Every year, on 22 September about 1,500 cities in 40 countries celebrate World Car Free Day. In order to cut down pollution and to reduce traffic and noise, cars are either banned from large parts of the city centres or other activities and competitions are offered which are meant to encourage the population to go without their car for a day. Although the event is only on for a few hours or a whole day, supporters of the scheme argue that it gives people a chance to see what their city would look like without extreme traffic and that this could ultimately result in more and more people ditching their car in favour of more sustainable modes of transport, such as a bus, train, underground or a bicycle.
Going car-free all over the world
Many cities applaud World Car Free Day and come up with innovative ways on promoting sustainable transport. Brussels, for instance, has launched “Mobility Week”, during which the city’s inhabitants are taught more about how to get around town without causing extreme pollution. Montreal and Washington DC get their inhabitants enthusiastic about World Car Free Day by offering prizes for everyone who gets to work via public transport, bicycle or carpooling. Mexico City, one of the world’s mega-metropolises, even closes 35 miles of urban streets to cars every Sunday.
Paris: Parade Sans Moteur
Paris goes one step further by teaming an awareness for air pollution with initiatives on how to reduce waste. On Sunday, 25 September, private cars will be banned from about half of the city centre. Last year, studies showed that sound levels were cut in half and nitrogen dioxide levels fell by up to 40 per cent in some parts of the French capital. To make use of the car-free streets, Paris stages the “Parade Sans Moteur”, a big parade in which everyone walking, cycling, using wheelchairs or skateboards can take part. The parade goes hand in hand with a large picnic along the River Seine, which focuses on Zero Waste: participants are encouraged to give up coffee-to-go-cups and ready-made salads in favour of homemade food brought along in reusable containers.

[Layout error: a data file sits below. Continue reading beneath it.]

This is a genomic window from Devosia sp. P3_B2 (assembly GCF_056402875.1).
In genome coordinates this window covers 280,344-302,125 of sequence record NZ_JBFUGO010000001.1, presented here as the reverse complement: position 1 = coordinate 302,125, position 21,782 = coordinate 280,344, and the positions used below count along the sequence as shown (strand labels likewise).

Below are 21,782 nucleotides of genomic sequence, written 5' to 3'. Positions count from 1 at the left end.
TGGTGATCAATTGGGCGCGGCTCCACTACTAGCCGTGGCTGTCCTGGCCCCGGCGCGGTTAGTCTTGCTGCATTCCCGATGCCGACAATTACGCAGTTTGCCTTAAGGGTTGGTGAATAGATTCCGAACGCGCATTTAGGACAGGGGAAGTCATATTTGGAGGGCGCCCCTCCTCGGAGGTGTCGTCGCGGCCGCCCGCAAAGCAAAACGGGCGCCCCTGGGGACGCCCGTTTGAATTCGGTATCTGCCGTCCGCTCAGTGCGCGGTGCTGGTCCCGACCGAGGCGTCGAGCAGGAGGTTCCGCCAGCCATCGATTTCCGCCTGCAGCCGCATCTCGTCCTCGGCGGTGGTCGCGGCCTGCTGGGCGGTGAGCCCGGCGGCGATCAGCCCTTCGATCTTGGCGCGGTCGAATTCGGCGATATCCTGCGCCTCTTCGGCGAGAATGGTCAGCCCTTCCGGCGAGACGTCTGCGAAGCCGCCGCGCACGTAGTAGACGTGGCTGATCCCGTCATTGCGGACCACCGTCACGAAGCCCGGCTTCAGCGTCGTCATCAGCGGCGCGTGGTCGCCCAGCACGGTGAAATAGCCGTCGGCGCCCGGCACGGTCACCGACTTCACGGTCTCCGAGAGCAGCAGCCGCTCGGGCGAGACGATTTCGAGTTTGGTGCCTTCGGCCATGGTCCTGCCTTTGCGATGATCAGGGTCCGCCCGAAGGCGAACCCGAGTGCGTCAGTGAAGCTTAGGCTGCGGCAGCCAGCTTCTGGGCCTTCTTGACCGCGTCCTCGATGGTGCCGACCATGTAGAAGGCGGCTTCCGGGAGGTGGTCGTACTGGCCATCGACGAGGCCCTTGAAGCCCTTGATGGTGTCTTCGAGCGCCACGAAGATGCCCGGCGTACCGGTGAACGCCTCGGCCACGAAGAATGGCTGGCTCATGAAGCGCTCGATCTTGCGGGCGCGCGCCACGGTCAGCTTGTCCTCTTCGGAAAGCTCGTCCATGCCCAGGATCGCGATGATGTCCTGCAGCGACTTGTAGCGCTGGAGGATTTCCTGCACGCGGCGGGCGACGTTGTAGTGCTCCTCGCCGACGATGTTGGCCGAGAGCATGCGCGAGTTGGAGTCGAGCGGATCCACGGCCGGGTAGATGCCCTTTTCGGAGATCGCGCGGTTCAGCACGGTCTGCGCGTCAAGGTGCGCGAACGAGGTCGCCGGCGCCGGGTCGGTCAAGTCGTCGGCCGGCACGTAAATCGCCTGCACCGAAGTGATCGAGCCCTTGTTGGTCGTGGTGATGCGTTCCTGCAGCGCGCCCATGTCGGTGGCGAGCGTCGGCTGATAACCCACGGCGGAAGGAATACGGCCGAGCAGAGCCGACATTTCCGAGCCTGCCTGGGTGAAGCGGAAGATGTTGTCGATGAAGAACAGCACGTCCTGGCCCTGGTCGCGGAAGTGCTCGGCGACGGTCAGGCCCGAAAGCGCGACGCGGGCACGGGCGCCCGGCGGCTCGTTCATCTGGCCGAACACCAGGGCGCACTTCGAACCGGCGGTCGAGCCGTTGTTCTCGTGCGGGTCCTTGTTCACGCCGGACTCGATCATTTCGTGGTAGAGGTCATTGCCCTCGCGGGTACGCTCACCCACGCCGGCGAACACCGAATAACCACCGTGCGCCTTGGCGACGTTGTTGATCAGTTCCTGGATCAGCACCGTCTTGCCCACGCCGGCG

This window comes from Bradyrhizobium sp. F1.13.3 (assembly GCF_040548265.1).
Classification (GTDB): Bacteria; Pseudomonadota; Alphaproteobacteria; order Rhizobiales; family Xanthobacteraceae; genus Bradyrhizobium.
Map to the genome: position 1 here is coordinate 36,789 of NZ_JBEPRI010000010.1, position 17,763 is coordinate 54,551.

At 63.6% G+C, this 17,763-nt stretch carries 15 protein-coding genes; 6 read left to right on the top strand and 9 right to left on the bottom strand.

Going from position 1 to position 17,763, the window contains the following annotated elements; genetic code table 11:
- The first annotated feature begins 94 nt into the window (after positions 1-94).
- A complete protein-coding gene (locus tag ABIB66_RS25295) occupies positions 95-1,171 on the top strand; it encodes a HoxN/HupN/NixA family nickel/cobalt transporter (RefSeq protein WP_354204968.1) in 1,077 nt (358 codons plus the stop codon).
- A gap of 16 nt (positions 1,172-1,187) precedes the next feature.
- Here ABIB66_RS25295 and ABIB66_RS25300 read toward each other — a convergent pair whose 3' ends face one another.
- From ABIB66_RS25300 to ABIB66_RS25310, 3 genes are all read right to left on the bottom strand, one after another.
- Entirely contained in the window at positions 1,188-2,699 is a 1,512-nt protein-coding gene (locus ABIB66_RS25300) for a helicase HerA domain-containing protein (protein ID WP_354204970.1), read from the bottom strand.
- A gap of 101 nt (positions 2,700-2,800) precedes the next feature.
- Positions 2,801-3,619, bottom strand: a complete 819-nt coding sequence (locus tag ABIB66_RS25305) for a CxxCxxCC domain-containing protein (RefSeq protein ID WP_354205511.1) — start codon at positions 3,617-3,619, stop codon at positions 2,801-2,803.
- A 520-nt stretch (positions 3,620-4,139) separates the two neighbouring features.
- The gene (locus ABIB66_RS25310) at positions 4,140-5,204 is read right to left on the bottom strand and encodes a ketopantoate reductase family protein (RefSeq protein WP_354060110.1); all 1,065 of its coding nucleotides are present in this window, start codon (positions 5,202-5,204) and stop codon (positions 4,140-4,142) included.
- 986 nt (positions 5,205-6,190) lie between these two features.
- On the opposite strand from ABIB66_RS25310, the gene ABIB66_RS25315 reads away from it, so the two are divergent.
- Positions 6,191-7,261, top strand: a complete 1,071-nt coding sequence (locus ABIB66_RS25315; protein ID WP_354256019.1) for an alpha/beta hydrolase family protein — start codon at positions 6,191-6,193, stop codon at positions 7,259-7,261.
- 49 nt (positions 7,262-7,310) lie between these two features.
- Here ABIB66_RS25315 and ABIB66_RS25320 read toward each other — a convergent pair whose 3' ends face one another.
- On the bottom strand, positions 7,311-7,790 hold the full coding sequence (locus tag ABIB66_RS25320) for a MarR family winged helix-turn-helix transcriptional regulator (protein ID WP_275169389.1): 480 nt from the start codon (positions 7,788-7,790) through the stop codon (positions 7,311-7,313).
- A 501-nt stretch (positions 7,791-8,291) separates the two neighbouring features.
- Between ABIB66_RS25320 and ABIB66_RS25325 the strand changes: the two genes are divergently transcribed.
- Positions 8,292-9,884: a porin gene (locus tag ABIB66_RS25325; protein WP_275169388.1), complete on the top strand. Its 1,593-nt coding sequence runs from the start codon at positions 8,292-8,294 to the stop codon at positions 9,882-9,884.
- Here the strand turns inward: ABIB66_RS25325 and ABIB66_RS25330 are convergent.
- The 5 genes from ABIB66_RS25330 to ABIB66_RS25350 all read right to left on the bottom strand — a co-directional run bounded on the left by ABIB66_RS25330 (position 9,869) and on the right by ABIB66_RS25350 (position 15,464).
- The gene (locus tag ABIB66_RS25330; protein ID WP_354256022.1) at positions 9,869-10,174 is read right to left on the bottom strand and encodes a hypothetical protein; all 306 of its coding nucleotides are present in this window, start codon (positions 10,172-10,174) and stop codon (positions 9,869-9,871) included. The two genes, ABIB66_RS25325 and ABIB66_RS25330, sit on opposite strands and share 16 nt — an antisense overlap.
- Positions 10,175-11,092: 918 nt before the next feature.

Going car-free in the UK?
In contrast to all these cities, the UK lags far behind when it comes to going car-free. London does not participate in World Car Free Day, although last year’s YouGov poll shows that 63 per cent of the Londoners are actually in favour of the scheme. 58 per cent could even imagine making a car-free London a monthly event. However, there’s talks about improving air quality and reducing pollution. London’s mayor Sadiq Khan, for instance, is thinking about pedestrianising Oxford Street.
One UK city, which is taking part in World Car Free Day, is Cardiff. However, the Welsh capital’s efforts are criticised by many people because the city only closes off a single road – Park Place – to car traffic. Nevertheless, it’s a step in the right direction and maybe London and other UK cities will step up to the challenge one day as well.